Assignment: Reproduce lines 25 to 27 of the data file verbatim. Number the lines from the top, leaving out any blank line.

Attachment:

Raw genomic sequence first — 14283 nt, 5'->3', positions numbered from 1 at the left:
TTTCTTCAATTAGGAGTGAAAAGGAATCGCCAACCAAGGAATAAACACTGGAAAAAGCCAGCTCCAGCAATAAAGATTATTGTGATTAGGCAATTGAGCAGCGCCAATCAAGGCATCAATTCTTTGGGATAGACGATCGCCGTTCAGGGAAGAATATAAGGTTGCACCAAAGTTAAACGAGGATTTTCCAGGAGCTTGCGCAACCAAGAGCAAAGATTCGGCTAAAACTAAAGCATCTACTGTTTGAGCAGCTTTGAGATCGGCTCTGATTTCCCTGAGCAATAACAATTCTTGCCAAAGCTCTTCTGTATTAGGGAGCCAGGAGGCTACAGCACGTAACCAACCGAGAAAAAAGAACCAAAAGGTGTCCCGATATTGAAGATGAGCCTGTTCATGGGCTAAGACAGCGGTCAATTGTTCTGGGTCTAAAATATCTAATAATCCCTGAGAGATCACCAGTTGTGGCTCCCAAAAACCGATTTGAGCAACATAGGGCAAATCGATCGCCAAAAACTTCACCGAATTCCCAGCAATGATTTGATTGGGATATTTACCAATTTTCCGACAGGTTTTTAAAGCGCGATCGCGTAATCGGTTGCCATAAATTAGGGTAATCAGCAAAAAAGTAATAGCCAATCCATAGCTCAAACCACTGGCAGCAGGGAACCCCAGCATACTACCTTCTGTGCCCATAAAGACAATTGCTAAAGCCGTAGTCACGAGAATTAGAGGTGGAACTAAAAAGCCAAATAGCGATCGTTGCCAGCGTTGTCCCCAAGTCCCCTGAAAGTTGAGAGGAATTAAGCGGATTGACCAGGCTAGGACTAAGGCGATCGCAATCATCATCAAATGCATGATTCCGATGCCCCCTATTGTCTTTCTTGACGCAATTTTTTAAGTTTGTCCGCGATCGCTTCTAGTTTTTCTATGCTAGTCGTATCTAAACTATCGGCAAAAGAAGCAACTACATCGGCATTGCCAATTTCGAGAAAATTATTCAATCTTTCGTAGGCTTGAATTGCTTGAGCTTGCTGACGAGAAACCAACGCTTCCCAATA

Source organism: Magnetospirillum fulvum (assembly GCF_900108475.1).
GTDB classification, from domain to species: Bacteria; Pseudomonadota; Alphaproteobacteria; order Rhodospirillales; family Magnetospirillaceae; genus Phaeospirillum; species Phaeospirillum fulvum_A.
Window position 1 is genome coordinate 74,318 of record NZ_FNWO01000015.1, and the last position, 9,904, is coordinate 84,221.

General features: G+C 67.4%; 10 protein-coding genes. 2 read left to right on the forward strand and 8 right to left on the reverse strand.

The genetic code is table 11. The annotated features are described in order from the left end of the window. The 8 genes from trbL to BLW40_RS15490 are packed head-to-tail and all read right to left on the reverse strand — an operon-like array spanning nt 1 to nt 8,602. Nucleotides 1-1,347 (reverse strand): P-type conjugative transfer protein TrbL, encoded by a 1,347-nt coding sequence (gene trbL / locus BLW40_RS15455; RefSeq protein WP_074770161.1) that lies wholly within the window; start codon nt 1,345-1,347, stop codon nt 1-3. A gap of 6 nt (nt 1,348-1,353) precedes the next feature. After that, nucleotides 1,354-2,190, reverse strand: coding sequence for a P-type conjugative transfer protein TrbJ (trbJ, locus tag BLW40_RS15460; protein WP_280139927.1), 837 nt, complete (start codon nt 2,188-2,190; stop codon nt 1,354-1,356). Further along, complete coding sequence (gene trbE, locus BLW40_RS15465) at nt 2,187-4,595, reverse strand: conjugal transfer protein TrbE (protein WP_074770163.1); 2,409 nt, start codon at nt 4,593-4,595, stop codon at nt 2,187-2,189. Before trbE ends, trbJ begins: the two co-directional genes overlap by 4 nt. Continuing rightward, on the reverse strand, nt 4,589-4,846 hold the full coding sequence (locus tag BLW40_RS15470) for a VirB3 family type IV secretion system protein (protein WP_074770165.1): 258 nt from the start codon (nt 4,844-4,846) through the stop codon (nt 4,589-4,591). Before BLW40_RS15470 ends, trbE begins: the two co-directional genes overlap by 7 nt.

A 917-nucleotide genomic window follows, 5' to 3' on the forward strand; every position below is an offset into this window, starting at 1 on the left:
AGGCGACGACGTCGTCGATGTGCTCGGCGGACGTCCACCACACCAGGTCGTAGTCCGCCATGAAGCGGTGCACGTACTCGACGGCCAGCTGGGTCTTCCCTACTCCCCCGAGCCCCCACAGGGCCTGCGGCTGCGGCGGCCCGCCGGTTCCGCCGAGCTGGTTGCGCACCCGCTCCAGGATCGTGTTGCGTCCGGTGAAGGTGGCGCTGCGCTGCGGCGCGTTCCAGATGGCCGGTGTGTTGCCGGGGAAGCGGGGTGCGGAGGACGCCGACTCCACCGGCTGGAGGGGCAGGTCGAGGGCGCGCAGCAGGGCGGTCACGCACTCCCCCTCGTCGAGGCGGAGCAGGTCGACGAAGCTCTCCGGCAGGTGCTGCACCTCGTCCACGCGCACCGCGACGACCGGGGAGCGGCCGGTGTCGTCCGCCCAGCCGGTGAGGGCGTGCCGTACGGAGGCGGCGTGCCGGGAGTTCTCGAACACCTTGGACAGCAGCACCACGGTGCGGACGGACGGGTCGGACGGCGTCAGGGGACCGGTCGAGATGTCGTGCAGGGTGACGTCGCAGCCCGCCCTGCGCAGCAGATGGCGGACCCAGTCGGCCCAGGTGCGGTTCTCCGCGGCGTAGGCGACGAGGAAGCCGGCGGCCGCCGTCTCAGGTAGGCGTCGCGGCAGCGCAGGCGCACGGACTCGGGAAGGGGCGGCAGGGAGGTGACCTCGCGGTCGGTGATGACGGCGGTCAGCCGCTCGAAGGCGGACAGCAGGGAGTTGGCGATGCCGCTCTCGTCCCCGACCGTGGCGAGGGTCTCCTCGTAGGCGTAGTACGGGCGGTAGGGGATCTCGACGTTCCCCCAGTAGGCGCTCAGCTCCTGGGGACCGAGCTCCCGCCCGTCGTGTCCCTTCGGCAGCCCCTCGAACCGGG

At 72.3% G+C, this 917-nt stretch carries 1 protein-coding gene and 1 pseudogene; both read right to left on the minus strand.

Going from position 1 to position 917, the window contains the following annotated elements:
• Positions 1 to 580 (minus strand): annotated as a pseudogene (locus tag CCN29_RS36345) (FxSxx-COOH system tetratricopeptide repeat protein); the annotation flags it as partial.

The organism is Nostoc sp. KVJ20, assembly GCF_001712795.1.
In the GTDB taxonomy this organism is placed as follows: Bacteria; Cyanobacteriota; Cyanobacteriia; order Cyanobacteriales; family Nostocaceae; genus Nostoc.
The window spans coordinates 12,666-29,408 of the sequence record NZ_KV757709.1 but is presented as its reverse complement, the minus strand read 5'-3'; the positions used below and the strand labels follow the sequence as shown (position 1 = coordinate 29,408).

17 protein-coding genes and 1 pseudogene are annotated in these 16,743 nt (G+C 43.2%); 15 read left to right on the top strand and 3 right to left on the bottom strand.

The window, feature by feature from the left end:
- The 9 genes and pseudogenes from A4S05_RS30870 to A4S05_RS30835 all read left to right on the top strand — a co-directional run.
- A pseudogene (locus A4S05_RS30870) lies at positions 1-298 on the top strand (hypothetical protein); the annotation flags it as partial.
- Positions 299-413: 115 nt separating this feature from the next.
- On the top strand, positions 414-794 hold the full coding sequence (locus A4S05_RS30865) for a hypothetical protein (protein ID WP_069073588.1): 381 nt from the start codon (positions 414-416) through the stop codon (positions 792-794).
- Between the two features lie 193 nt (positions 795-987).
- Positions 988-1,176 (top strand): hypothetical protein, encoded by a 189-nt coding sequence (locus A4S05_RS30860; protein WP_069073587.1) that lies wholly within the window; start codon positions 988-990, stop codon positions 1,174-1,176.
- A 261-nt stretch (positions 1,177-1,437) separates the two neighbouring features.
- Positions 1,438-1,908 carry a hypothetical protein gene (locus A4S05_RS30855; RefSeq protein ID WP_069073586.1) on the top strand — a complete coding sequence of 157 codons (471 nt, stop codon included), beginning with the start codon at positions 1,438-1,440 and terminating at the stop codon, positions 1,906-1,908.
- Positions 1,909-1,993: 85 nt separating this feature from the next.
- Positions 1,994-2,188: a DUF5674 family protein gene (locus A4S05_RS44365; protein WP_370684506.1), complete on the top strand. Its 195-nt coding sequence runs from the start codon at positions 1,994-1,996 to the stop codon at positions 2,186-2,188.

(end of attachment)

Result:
- Positions 1,438-1,908 carry a hypothetical protein gene (locus A4S05_RS30855; RefSeq protein ID WP_069073586.1) on the top strand — a complete coding sequence of 157 codons (471 nt, stop codon included), beginning with the start codon at positions 1,438-1,440 and terminating at the stop codon, positions 1,906-1,908.
- Positions 1,909-1,993: 85 nt separating this feature from the next.
- Positions 1,994-2,188: a DUF5674 family protein gene (locus A4S05_RS44365; protein WP_370684506.1), complete on the top strand. Its 195-nt coding sequence runs from the start codon at positions 1,994-1,996 to the stop codon at positions 2,186-2,188.